Facebook Adds Edit Feature for Comments, Posts
However, you can't edit your post after someone has commented.
Have you ever posted something on Facebook and immediately thought, "Ugh, I shouldn't have said it like that."?
The world's largest social network said Thursday that it is rolling out an editing feature that will let you fix those errant posts.
Previously, users who posted something they immediately regretted -- either because they wish they had said it differently, misspelled a word or simply thought of a funnier way to say it - had to delete the comment and start over.
Now Facebook is allowing users to click the "delete" button within several seconds of posting a comment and they'll be given the option of editing the text.
However, if someone comments on your post first, you're out of luck. You can't edit after someone has commented.
Zeus Kerravala, an analyst with ZK Research, said the new feature may seem small, but it will be helpful to a lot of people.
"People react too quickly and post things without thinking," he said. "This lets people do that, but then think about it and change it. It's about being able to self-edit."
Kerravala is one of the lucky few who says he's never posted something he regretted. He said he sticks to one simple rule.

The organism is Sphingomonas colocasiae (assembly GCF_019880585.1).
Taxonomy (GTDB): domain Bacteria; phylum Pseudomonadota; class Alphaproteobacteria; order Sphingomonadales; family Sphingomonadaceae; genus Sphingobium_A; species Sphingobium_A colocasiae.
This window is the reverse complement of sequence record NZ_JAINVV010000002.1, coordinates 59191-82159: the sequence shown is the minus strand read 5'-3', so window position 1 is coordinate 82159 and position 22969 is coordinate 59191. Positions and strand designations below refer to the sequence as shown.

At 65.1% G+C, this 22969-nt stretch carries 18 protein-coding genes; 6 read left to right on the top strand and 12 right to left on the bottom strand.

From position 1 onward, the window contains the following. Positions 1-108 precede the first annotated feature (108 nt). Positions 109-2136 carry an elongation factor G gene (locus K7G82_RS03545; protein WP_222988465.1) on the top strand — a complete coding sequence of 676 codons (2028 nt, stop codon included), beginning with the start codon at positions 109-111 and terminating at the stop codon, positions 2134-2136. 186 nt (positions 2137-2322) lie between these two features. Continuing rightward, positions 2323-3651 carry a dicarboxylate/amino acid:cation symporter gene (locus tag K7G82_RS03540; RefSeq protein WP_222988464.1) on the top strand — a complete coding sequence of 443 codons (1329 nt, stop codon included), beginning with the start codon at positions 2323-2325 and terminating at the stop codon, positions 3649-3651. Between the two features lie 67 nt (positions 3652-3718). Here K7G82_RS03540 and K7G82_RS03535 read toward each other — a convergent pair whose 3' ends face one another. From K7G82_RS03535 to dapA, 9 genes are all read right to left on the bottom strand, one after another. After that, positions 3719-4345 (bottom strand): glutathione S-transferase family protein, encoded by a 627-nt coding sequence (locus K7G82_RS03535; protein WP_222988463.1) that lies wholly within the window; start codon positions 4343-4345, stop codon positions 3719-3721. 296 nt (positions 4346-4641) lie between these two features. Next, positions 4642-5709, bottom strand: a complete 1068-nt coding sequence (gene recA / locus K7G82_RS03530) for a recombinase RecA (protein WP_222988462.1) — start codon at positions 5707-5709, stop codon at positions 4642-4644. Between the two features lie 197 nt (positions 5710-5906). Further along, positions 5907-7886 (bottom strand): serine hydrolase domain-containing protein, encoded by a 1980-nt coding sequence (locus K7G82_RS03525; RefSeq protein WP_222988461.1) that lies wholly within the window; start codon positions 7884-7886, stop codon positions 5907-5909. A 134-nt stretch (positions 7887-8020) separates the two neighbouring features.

"The rule of thumb is that if you don't want your mom, spouse or boss to read it, don't post it," he said. "The problem is that I'd say 90% of people don't follow that rule of thumb."
However, users should keep in mind that there also is an Edit History feature, so curious friends could check to see what changes you made to your post. Flip flop on a viewpoint and someone just may call you out on it.
The research firm notes that the enterprise WLAN market continues to be one of the fastest growing networking markets out there.
The analyst firm expects that by 2017, this growth will slow to single-digit percentages, with shipments peaking at 386.3 million units.
The U.S. is collecting nearly 5 billion records a day on the location of cellphones around the world to feed a large database of the location of "at least hundreds of millions of devices," according to a newspaper report.
When end users circumvent the IT department and start using software-as-a-service (SaaS) applications without permission, the IT pros complain about the plague they call "shadow IT." But it would seem the professionals are also operating in the shadows, according to a survey out today.